Reply
  3. Not karen

    Seems you need to be at church Sunday mornings yourself! And get yourself some of that god lords spirit in ya!!! Appears to me your investing wayyyyy to much energy in this issue “ you’re on a mission” so you say. I say move to the woods.

    Reply
  4. Amused in EG

    This has to be satire, right? This reads like an article from The Onion or Babylon Bee.

    Reply
  5. Kate

    Thank you again, John, for bringing this issue to light. Pretty reasonable common sense suggestions! Be considerate of your neighbors, grab a rake, and consider going electric. I will be emailing our town council members as well.

    Reply
    • Leaf peeper

      I would agree about being considerate however many cannot grab a rake- health or age restrictions may prevent this. For some of the same reasons heart attacks occur after snowfall, there probably are similar occurrences with raking.
      Electric would be ideal but the technology is not there yet; hopefully soon.

      Reply
  6. JS

    The fact that you not only own your noise meter, but use it to rat out your neighbors is bad enough. But that you are proud of that fact really says it all.

    Reply
  7. Sean

    So ridiculous. Most neighborhoods would kill to have neighbor maintaining their lawns…this guy calls the cops on them. How about walk over to your neighbor, introduce yourself, and hash out your concerns instead of relying on the govt to solve your problems. Pathetic.

    Reply
    • David Westell

      First of all let me say that my family has lived in this town since 1959 not a longtime for some of the families that have lived her for generations. This town was for the most part made up of hardworking individuals from businessmen to farmers to quahoggers that somehow always seemed to get along just fine. Not of people that purchased there own decibel meter to determine just who is in violation of a town noise ordinance!!! Are you really serious?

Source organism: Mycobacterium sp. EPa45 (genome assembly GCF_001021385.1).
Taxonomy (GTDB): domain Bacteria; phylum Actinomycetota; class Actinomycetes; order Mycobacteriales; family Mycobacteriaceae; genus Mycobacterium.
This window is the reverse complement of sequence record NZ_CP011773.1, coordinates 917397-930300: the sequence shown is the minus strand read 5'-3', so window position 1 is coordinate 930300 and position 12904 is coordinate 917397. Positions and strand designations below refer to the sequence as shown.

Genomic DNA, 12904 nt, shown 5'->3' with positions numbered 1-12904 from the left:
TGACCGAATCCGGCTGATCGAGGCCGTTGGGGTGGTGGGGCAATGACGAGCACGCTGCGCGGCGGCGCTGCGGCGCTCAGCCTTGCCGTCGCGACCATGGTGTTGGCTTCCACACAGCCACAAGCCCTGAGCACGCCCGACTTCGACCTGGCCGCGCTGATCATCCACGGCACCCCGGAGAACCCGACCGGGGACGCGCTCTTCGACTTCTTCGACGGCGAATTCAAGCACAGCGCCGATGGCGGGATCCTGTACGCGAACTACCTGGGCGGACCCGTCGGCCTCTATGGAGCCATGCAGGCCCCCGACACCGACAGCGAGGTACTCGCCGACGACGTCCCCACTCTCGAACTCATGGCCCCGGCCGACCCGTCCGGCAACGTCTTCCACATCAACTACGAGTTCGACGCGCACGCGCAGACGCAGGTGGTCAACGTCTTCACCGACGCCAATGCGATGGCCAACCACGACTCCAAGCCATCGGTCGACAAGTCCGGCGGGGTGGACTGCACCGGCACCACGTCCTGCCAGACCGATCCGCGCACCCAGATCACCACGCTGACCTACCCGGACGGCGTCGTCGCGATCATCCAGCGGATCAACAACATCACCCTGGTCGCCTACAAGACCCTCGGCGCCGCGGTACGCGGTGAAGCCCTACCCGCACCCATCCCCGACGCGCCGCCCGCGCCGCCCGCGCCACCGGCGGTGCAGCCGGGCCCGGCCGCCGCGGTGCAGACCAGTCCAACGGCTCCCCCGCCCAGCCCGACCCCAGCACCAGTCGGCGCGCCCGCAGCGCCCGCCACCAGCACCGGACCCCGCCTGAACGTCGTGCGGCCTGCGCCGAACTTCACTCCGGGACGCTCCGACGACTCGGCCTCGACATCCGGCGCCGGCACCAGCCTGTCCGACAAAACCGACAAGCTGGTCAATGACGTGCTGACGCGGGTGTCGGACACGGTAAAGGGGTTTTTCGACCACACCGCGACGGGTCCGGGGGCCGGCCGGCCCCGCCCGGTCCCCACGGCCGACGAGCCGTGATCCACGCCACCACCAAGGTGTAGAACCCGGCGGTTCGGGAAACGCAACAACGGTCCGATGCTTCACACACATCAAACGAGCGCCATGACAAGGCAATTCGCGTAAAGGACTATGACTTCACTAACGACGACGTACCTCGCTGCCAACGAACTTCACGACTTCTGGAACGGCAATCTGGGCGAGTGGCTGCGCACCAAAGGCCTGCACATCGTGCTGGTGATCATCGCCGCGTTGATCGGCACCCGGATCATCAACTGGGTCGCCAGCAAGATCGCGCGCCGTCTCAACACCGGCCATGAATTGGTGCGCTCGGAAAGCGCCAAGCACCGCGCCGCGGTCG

I would also like to know what Mr Paulhus would suggest that my 91 year old mother do about her acre and 1/2 of leaves? Rake them? Or perhaps just leave them to blow in the neighbors yard and letting them become someone else problem? Or do as she always has done and will continue to do which is be a good neighbor and keep her yard looking as good as she can which means hiring a landscape company to remove them!!!

      I do appreciate the fact that you have pointed out the need to update or perhaps eliminate the noise ordinance in the first place because if leafblowers are indeed in violation then it certainly needs adjustment. And just so you are aware walking up to the leaf blower and claiming it’s violated your peace is idiotic. Now if your newly purchased (# looking for trouble ) decibel meter had registered a violation from your yard I’d be at least a bit sympathetic. But since you quoted Seinfeld let my quote Archie Bunker “You are a Meathead”

      I suspect that like I’ve seen many times in my life you have purchased a house in East Greenwich to benefit from its outstanding school system great community ease of access to the bay and when your children are graduated you and your decibel meter will be gone as well. Your opinion writing is absurd and laughable if you weren’t so serious about your desire to have the police stop hardworking people from cleaning their yards. Omg talk about certifiably crazy.